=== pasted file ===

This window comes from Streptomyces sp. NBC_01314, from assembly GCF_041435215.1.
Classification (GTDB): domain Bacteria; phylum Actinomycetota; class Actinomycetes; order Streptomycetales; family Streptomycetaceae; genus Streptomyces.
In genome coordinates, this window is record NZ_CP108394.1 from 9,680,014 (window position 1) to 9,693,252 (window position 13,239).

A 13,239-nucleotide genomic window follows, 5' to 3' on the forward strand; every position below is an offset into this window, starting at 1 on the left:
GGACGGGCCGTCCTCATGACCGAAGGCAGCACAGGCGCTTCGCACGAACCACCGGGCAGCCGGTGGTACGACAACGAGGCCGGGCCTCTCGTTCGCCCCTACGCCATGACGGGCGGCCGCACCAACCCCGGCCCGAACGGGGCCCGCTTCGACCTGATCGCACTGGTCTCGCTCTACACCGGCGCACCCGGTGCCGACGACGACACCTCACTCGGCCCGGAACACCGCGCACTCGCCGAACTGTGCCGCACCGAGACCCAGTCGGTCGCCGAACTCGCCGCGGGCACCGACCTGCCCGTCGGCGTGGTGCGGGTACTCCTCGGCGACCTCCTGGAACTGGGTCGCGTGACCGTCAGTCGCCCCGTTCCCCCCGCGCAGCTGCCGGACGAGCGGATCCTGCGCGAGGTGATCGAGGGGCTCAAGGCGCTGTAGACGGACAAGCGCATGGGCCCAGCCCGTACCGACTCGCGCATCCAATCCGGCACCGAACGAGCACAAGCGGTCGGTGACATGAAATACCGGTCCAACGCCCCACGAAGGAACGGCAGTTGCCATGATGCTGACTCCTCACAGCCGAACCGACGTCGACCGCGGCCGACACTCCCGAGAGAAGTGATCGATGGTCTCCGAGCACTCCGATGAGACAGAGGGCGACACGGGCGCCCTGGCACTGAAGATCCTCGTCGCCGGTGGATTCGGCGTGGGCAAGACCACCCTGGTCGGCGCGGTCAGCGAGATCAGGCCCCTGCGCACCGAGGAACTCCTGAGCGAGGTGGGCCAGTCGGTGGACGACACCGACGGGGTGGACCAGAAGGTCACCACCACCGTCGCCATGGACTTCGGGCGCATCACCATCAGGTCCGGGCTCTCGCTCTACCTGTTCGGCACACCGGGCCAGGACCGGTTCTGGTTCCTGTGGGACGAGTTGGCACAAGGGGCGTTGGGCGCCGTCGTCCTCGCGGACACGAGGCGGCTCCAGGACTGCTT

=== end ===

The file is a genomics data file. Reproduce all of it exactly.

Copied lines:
This window comes from Streptomyces sp. NBC_01314, from assembly GCF_041435215.1.
Classification (GTDB): domain Bacteria; phylum Actinomycetota; class Actinomycetes; order Streptomycetales; family Streptomycetaceae; genus Streptomyces.
In genome coordinates, this window is record NZ_CP108394.1 from 9,680,014 (window position 1) to 9,693,252 (window position 13,239).

A 13,239-nucleotide genomic window follows, 5' to 3' on the forward strand; every position below is an offset into this window, starting at 1 on the left:
GGACGGGCCGTCCTCATGACCGAAGGCAGCACAGGCGCTTCGCACGAACCACCGGGCAGCCGGTGGTACGACAACGAGGCCGGGCCTCTCGTTCGCCCCTACGCCATGACGGGCGGCCGCACCAACCCCGGCCCGAACGGGGCCCGCTTCGACCTGATCGCACTGGTCTCGCTCTACACCGGCGCACCCGGTGCCGACGACGACACCTCACTCGGCCCGGAACACCGCGCACTCGCCGAACTGTGCCGCACCGAGACCCAGTCGGTCGCCGAACTCGCCGCGGGCACCGACCTGCCCGTCGGCGTGGTGCGGGTACTCCTCGGCGACCTCCTGGAACTGGGTCGCGTGACCGTCAGTCGCCCCGTTCCCCCCGCGCAGCTGCCGGACGAGCGGATCCTGCGCGAGGTGATCGAGGGGCTCAAGGCGCTGTAGACGGACAAGCGCATGGGCCCAGCCCGTACCGACTCGCGCATCCAATCCGGCACCGAACGAGCACAAGCGGTCGGTGACATGAAATACCGGTCCAACGCCCCACGAAGGAACGGCAGTTGCCATGATGCTGACTCCTCACAGCCGAACCGACGTCGACCGCGGCCGACACTCCCGAGAGAAGTGATCGATGGTCTCCGAGCACTCCGATGAGACAGAGGGCGACACGGGCGCCCTGGCACTGAAGATCCTCGTCGCCGGTGGATTCGGCGTGGGCAAGACCACCCTGGTCGGCGCGGTCAGCGAGATCAGGCCCCTGCGCACCGAGGAACTCCTGAGCGAGGTGGGCCAGTCGGTGGACGACACCGACGGGGTGGACCAGAAGGTCACCACCACCGTCGCCATGGACTTCGGGCGCATCACCATCAGGTCCGGGCTCTCGCTCTACCTGTTCGGCACACCGGGCCAGGACCGGTTCTGGTTCCTGTGGGACGAGTTGGCACAAGGGGCGTTGGGCGCCGTCGTCCTCGCGGACACGAGGCGGCTCCAGGACTGCTT